A genetic defect creates a deficiency in the production of the dystrophin protein. In the absence of protein, the muscles in the kids’ body are exposed, and they are rotting every day and with every simple motor action. With muscle erosion, a space is created where fat tissue grows. (Fibrosis). Fat tissue is very inflammatory and with the spread of inflammation – severe side effects occur, and concurrent with the progression of the disease is accelerated. There are several different technologies that can inhibit the development of the disease. From technologies that know how to treat the cause of the disease itself, and even to produce some of the missing protein, to technologies that are designed to treat the consequences of the disease.
Tamoxifen is a 30-year generic drug. The drug is given to breast cancer patients. Previous studies have shown that tamoxifen can help patients with Duchenne by reducing fibrosis, boosting cell membranes and slowing disease progression. In 2016, A.D.I submitted the Helsinki applications and after the approval was given, it began in December 2016, the first clinical trial in the world, under the direction of Dr. Talia Waldman Dor, in boys with Duchenne who are over 5 years of age. Following Israel, in 2018, large-scale clinical trials were initiated in Europe and the U.S.
Laboratory results show that preventing the activity of LOX inhibits the development of fibrosis, increases muscle regeneration and improves activity. These results suggest that inhibiting the enzyme can be used as a new treatment to delay the fibrotic process in the disease. In addition, we found that apart from its pro-fibrotic activity (outside the cell), the enzyme also works within the cell and this activity is essential for muscle building. We understand that if we inhibit extracellular activity without disrupting intracellular movement, the muscle regeneration process will take place and in fact the fibrotic process will be delayed. Together with the researchers, we created antibodies to LOX inhibitors that could work only outside the cell. The first results suggest that fibrosis was reduced in model animals and that muscle activity has improved. It is important to note that the delay or deceleration of the fibrosis process is an essential stage in the treatment, because it allows better access to drugs or cells that contribute to optimal muscle regeneration. At this stage we are preparing for a larger trial to guarantee efficacy.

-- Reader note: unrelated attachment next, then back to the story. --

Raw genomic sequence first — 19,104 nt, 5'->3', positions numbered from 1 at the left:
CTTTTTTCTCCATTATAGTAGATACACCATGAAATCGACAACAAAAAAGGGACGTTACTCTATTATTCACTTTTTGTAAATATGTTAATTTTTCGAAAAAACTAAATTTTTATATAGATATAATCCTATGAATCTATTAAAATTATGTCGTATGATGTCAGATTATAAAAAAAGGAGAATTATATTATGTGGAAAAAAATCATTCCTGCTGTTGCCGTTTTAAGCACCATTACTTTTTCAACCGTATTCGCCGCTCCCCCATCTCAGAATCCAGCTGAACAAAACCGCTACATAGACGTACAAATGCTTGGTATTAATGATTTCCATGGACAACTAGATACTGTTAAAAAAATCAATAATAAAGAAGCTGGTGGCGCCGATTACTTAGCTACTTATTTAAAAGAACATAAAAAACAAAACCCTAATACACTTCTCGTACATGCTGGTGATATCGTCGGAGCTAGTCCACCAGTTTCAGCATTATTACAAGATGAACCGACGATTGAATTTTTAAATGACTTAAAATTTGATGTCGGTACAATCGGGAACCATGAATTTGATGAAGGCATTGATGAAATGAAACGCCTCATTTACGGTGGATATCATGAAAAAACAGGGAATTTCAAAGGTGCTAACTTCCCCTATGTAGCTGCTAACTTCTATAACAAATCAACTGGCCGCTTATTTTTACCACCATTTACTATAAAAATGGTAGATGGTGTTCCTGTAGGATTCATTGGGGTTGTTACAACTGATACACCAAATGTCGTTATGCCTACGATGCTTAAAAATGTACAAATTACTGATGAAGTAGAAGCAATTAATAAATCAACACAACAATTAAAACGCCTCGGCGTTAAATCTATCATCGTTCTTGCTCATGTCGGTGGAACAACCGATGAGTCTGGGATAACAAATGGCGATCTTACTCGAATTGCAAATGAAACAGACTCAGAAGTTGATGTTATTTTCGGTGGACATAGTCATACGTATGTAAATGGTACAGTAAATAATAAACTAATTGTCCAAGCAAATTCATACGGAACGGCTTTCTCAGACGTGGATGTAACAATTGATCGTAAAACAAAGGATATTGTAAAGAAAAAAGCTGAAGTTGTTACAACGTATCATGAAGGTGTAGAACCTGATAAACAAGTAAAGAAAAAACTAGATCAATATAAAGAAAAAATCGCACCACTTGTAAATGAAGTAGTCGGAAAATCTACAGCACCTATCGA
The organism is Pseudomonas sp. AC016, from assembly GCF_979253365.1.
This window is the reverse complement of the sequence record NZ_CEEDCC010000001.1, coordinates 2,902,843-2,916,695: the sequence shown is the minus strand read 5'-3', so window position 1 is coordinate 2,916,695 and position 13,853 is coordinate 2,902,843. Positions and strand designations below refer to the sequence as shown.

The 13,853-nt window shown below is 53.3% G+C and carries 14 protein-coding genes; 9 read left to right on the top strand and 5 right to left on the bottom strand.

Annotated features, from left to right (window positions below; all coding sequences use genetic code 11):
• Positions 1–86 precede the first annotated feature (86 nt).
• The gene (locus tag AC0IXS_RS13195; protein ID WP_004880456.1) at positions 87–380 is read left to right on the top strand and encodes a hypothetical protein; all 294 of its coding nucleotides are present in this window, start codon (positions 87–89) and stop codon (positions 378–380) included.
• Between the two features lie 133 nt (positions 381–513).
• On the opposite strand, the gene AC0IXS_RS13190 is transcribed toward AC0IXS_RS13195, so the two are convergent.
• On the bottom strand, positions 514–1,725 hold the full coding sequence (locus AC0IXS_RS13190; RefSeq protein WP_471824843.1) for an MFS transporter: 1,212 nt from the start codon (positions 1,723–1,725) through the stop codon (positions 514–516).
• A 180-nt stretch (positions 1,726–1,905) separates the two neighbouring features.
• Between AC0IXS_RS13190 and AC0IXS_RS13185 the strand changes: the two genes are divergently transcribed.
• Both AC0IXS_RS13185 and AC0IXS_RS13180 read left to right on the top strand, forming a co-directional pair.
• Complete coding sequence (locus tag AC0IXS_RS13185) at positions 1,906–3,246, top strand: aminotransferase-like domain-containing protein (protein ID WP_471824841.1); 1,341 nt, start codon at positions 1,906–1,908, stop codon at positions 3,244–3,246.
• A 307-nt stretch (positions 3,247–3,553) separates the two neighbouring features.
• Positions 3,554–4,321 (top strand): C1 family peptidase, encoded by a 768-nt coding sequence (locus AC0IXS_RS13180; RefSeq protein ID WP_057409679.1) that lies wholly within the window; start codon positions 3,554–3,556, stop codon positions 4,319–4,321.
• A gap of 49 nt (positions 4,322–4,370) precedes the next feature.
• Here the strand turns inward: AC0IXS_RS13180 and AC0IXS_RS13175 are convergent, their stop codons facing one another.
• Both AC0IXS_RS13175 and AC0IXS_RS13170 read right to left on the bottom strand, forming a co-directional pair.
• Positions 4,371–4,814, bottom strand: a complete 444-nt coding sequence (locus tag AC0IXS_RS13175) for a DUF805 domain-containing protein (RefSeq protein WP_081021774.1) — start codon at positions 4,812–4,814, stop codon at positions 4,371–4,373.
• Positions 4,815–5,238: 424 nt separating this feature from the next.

Prof. Ofer Binah of the Technion, in cooperation and with the support of A.D.I. organization, established a system of beating heart cells from patients. The purpose of the system is to scan drugs and treatments that should help the heart and muscles. The system simulates the heart muscles of patients with all types of mutations (Deletion, multiplication, and point mutations). At this stage the system is undergoing characterization and we will soon be able to test the effects of experimental compounds or existing drugs.
Fibrosis are inflammatory scars that are created as a result of the muscle’s demise. Due to the tendency of scars to become inflammatory, an accelerated process of muscle destruction is created. The study examines whether cystic fibrosis can be reduced by controlling the appropriate dose of a protein called lysil oxidase. A first trial under the direction of Peleg Hasson of the Technion, has already been performed in animals and has been proven positive. We are preparing for another trial. Our organization performs all diagnoses and histologists for this trial.